The year 2018 was one of the worst years in the last decade with regards to Anti-Semitism and anti-Jewish violence, the Antisemitism Worldwide 2018 Annual Report, published by Tel Aviv University’s Kantor Center for the Study of Contemporary European Jewry and the European Jewish Congress (EJC), showed.
The report, released on Wednesday on the occasion of Yom HaShoah, Israel’s Holocaust Remembrance Day, showed a staggering 13 percent increase in violent attacks against Jews in the past year which left 13 Jews dead, including 12 in the US.
The report does not include attacks and the murder of Jews in Israel.
The number of major violent cases documented by the team has increased from 342 in 2017 to 387 in 2018.
The countries with the highest number of cases are the US with over 100 cases, the United Kingdom with 68 cases, and France and Germany with 35 each. Argentina closed the list with 11 incidents.
Israel was not included in the report.
The report noted that the numbers of cases in Eastern Europe have dropped in comparison to Western Europe, going down from 12 cases in Ukraine in 2018 to a few in each of the other countries.
The main form of attack remain vandalism, 216 recorded incidents which consist of 56 percent of the attacks; threats and weaponless assaults followed.
Most of the attacks were against people and not institutions. At least 138 people were attacked and 104 and private properties were damaged. Cemeteries and monuments are still a “traditional target.”
No Specific Trigger
Antisemitism is no longer only a part of the activities of “the triangle,” made of the far right, the extreme left and radical Islam, the report noted. It has “mainstreamed, and became a constant presence of reality.”
Likewise, the anti-Zionist discourse has mainstreamed and the use of anti-Semitic motifs has increased, with no specific trigger, and despite the fact that no military confrontation took place between Israel and its Arab neighbors since 2014, which has previously been attributed to the rise in anti-Semitism.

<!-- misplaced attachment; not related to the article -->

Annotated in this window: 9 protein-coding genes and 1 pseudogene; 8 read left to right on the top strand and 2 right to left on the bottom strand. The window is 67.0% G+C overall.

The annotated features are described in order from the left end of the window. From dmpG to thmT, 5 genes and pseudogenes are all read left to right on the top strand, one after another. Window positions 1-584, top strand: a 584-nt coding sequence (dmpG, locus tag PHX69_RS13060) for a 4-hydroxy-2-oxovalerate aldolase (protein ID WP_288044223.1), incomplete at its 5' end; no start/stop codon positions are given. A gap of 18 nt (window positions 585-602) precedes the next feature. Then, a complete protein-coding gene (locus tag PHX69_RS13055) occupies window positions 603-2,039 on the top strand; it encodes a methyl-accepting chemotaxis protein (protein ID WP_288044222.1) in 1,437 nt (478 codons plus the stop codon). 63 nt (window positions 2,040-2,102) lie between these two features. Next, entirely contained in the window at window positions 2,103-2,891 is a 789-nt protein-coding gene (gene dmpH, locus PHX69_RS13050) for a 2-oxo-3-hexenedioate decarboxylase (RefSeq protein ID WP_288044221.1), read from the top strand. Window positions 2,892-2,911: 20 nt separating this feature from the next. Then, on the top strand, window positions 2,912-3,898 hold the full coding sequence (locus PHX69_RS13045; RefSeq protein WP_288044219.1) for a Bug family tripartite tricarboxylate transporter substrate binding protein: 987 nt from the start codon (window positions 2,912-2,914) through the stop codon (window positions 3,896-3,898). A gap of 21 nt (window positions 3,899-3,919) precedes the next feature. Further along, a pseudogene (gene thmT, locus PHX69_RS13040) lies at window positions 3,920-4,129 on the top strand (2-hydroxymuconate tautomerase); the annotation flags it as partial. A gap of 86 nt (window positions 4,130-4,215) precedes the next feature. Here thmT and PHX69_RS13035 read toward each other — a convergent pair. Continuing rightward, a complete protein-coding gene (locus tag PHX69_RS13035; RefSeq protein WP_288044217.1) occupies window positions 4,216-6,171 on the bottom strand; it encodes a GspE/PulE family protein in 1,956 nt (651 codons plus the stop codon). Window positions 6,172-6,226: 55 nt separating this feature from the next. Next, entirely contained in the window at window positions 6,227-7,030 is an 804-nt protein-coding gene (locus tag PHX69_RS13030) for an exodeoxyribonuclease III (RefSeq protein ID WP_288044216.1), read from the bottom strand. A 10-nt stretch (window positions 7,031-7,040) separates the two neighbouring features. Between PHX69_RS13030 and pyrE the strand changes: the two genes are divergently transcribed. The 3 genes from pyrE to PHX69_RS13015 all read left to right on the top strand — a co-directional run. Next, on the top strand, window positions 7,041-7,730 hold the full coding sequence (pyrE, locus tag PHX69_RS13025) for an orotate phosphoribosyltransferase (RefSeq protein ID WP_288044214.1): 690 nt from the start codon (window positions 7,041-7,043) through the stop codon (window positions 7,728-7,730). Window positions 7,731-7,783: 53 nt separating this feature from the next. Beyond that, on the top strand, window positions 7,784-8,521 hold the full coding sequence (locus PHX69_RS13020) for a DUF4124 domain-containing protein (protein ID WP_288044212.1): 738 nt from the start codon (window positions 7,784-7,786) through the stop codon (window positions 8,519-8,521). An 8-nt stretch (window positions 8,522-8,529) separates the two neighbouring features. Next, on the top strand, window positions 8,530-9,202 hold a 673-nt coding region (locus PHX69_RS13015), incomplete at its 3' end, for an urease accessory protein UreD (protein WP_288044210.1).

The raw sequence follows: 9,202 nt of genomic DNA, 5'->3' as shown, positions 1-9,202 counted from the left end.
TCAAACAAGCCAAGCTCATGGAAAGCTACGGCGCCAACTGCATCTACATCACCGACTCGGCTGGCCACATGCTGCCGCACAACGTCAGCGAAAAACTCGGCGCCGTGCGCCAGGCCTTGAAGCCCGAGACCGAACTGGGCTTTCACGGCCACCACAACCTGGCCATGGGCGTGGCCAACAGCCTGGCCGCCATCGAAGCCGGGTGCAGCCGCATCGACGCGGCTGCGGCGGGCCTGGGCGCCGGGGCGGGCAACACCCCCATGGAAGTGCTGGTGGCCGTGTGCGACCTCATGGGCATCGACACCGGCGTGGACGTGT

The word “Jew” is again a pejorative nick-name in a number of languages.
As a result of this increasing menace, many Jewish communities feel they have no future in Europe. The most disturbing finding the authors identified in 2018 is the sense of insecurity prevalent among Jews and confirmed by surveys. They do not feel an integral part of society anymore, and sometimes they even sense a state of emergency.
The report pointed to a number of encouraging achievements have been reached in 2018. Anti-Semitism has been recognized by governments, multi-national organizations and leaders as a serious problem, which requires a serious response.
Why the Rise in Anti-Semitism?
Why is anti-Semitism so strongly felt by the Jewish communities? The survey offers a number of reasons but ultimately does not point to one definite factor.
Growing ignorance among younger generations regarding most basic issues makes them easy prey to prejudices and misinformation, and the more time passes since World War II, the more previous commitments and taboos fade away.
The presence of classical and religious-based anti-Semitism has been reinforced because of religiously-based conflicts, and of strong religious self-identification among Muslims and Christians.
The rise of right-wing parties and extreme right movements, espousing anti-Semitic views and gaining political power, has been noted in Europe, as well as a surge in the White Supremacists’ activity in the US.
In conclusion, the report urges an exercise of a sense of proportion: the situation should not be underestimated, but not overinflated either.
“Let us work together with other discriminated groups and ethnic minorities to help eliminate such phenomena,” the report says.
Violent Spike in US Anti-Semitism
The Anti-Defamation League (ADL) in its 2018 Audit of Anti-Semitic Incidents published earlier this week showed that the US Jewish community experienced near-historic levels of anti-Semitism in the past year, including a doubling of anti-Semitic assaults and the single deadliest attack against the Jewish community in American history, the white supremacist shooting spree at a Pittsburgh synagogue, which claimed 11 lives.
The report recorded a total of 1,879 attacks against Jews and Jewish institutions across the country in 2018, the third-highest year on record since ADL started tracking such data in the 1970s.
The ADL’s Audit identified 59 people who were victims of anti-Semitic assaults in 2018, up from 21 in 2017.
All but four states experienced anti-Semitic incidents.